Say Hello to Tishrei and 5776 with a good old fashioned New Year’s Eve ball dropping. May it be pleasing before you, Adonai our God, and God of our ancestors that we are renewed for a good and sweet year! [count down from 10 and drop a whole apple into a bowl of honey].
You are walking through the world half asleep. It isn’t just that you don’t know who you are and that you don’t know how or why you got here. It’s worse than that; these questions never even arise. It is as if you are in a dream. Then the walls of the great house that surrounds you crumble and fall. You tumble out onto a strange street, suddenly conscious of your estrangement and your homelessness. A great horn sounds, calling you to remembrance, but all you can remember is how much you have forgotten. Every day for a month, you sit and try to remember who you are and where you are going. By the last week of this month, your need to know these things weighs upon you. Your prayers become urgent.
Then the great horn sounds in earnest one hundred times. The time of transformations is upon you. The world is once again cracking through the shell of its egg to be born. The gate between heaven and earth creaks open. The Book of Life and the Book of Death are opened once again, and your name is written in one of them. But you don’t know which one.
The ten days that follow are fraught with meaning and dread. They are days when it is perfectly clear every second that you live in the midst of a chain of ineluctable consequence, that everything you do, every prayer you utter, every intention you form, every act of compassion you perform, ripples out from the center of your being into the end of time. Anger and its terrible cost lie naked before you. Grievance gives way to forgiveness. At the same time, you become aware that you also stand are the end of a long chain of consequences. Many things are beyond your control. They are part of a process that was set in motion long ago. You find the idea of this unbearable.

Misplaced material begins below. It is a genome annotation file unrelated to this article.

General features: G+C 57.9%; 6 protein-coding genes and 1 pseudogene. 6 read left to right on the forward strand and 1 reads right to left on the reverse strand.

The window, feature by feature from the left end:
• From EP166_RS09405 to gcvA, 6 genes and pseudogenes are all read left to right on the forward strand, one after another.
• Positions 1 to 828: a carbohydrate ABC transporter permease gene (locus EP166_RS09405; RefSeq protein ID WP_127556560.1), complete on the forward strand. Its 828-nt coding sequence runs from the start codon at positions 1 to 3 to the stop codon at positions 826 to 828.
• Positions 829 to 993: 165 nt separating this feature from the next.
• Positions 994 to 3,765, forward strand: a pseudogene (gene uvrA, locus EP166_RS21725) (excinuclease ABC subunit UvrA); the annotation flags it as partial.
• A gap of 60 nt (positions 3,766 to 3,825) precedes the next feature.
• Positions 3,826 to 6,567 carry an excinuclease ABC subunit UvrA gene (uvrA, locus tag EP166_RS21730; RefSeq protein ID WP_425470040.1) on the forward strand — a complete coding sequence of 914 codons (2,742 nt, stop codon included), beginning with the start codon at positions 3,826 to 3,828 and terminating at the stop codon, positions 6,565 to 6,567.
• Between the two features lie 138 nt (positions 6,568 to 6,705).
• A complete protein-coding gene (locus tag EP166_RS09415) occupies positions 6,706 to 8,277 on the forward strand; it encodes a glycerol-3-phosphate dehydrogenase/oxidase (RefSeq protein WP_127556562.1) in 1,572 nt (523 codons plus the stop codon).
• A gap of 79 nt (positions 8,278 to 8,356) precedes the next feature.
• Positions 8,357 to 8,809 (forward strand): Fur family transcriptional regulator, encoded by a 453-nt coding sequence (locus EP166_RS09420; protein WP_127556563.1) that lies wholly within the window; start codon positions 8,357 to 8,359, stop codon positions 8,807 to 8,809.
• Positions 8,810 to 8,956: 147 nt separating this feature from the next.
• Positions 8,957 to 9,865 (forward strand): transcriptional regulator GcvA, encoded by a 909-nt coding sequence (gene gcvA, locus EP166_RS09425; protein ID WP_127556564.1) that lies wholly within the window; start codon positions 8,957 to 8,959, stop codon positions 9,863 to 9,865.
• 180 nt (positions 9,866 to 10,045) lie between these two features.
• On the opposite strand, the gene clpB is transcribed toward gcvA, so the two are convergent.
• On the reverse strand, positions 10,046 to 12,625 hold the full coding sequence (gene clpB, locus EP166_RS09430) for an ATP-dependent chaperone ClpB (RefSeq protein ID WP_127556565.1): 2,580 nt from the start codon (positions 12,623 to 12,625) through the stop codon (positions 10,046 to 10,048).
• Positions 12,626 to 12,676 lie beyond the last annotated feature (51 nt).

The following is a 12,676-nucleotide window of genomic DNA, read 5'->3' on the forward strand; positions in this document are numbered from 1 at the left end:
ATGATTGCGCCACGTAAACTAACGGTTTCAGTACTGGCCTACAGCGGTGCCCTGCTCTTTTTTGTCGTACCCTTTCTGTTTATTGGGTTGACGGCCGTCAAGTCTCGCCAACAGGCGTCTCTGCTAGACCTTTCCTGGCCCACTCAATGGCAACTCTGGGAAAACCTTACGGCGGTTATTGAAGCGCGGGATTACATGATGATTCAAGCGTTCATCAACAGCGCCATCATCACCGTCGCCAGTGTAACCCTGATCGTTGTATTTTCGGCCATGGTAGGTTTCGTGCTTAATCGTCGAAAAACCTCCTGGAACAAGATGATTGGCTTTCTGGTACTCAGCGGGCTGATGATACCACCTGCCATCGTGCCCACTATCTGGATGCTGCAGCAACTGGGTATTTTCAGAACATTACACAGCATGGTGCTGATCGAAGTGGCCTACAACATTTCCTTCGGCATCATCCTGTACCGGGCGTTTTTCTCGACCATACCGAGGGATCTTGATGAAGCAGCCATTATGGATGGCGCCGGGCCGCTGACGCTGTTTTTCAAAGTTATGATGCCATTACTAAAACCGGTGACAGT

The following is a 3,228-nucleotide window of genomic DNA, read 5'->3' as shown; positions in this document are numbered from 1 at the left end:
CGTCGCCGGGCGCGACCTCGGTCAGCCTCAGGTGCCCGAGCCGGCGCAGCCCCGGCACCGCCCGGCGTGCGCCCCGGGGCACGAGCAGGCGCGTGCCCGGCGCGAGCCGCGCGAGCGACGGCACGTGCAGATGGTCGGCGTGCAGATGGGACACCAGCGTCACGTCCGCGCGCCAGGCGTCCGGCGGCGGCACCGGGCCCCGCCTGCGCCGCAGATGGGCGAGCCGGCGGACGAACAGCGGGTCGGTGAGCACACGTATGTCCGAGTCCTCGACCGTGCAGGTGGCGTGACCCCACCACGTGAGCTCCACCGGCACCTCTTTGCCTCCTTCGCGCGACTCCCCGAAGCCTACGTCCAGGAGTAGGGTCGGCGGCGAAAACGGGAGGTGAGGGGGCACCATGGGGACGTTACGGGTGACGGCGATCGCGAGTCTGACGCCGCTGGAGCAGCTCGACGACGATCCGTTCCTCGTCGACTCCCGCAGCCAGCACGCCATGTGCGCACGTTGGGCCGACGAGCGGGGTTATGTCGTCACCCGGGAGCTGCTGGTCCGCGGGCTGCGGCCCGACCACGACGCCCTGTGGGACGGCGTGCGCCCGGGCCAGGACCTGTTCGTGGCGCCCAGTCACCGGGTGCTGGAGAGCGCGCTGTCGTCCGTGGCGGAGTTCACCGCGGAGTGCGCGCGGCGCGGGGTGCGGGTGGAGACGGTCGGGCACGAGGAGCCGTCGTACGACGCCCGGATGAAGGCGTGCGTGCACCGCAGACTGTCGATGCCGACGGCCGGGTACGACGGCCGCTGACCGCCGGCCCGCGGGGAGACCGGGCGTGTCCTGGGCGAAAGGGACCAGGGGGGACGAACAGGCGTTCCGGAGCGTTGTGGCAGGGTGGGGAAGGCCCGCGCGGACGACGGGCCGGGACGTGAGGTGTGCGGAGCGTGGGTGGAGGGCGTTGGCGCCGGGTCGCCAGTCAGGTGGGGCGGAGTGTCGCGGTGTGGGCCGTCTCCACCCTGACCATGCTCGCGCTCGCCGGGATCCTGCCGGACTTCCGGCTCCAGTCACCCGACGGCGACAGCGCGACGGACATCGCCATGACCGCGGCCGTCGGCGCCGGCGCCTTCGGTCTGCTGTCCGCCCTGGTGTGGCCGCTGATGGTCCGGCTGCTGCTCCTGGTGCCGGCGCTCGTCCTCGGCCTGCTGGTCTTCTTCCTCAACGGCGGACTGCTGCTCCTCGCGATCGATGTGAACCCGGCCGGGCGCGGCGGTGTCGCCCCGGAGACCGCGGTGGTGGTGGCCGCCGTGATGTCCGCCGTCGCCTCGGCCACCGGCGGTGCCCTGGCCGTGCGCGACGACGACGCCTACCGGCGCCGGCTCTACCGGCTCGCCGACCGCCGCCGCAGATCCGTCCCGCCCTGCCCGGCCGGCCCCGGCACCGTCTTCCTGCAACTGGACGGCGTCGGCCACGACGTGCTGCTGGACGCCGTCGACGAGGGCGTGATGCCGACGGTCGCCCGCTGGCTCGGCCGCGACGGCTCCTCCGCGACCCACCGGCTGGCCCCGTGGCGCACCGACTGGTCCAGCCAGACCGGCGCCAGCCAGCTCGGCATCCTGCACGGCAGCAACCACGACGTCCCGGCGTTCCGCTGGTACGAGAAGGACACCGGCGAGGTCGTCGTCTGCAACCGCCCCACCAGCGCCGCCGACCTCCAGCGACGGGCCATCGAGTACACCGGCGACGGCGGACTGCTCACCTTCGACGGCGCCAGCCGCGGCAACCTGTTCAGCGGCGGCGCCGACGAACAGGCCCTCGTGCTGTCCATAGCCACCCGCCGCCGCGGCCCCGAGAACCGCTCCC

Then, just when you think you can’t tolerate one moment more, you are called to gather with a multitude in a great hall. A court has convened high up on the altar in the front of the hall. Make way! Make way! The judges of the court proclaim, for everyone must be included in the proceeding. No one, not even the usual outcasts, may be excluded. You are told that you are in possession of a great power, the power of speech, and that you will certainly abuse it – you are already forgiven for having abused it in the past – but in the end it will save you. Fir the next twenty-four hours you rehearse your own death. You wear a shroud and, like a dead person, you neither eat nor drink nor fornicate. You summon the desperate strength of life’s last moments. A great wall of speech is hurled against your heart again and again; a fist beats against the wall of your heart relentlessly until you are broken-hearted and confess to you great crime. You are a human being, guilty of every crime imaginable. Your heart is cracking through its shell to be reborn then a chill grips you. The gate between heaven and earth has suddenly begun to close. The multitude has swollen. It is almost as if the great hall has magically expanded to include an infinity of desperate souls. This is your last chance. Everyone has run out of time. Every heart has broken. The gate clangs shut, the great horn sounds one last time. You feel curiously lighthearted and clean.
Some days later you find yourself building a house; a curious house, an incomplete house, a house that suggests the idea of a house without actually being one. This house has no roof. There are a few twigs and branches on top, but you can see the stars and feel the wind through them. And the walls of this house don’t go all the way around it either. Yet as you sit in this house eating the bounty of the earth, you feel a deep sense of security and joy. Here in this mere idea of a house, you finally feel as if you are home. The journey is over.
At precisely this moment, the journey begins again. The curious house is dismantled. The King calls you in for a last intimate meal, and then you set out on your way again. [Alan Lew, This is Real and You are Completely Unprepared]
May this dreamlike reflection of the high holy days carry us through the next ten days as we contemplate the meanings of teshuvah, tzedakah, and tefillah, of repentance and returning, of righteous giving and charitable lovingkindness, and of heartfelt prayer. Moreover, ten days from now, let us not forget these contemplations. May the spirit of the high holy days remain in our hearts and minds all year, that we may really find ourselves ever striving to improve ourselves and our world.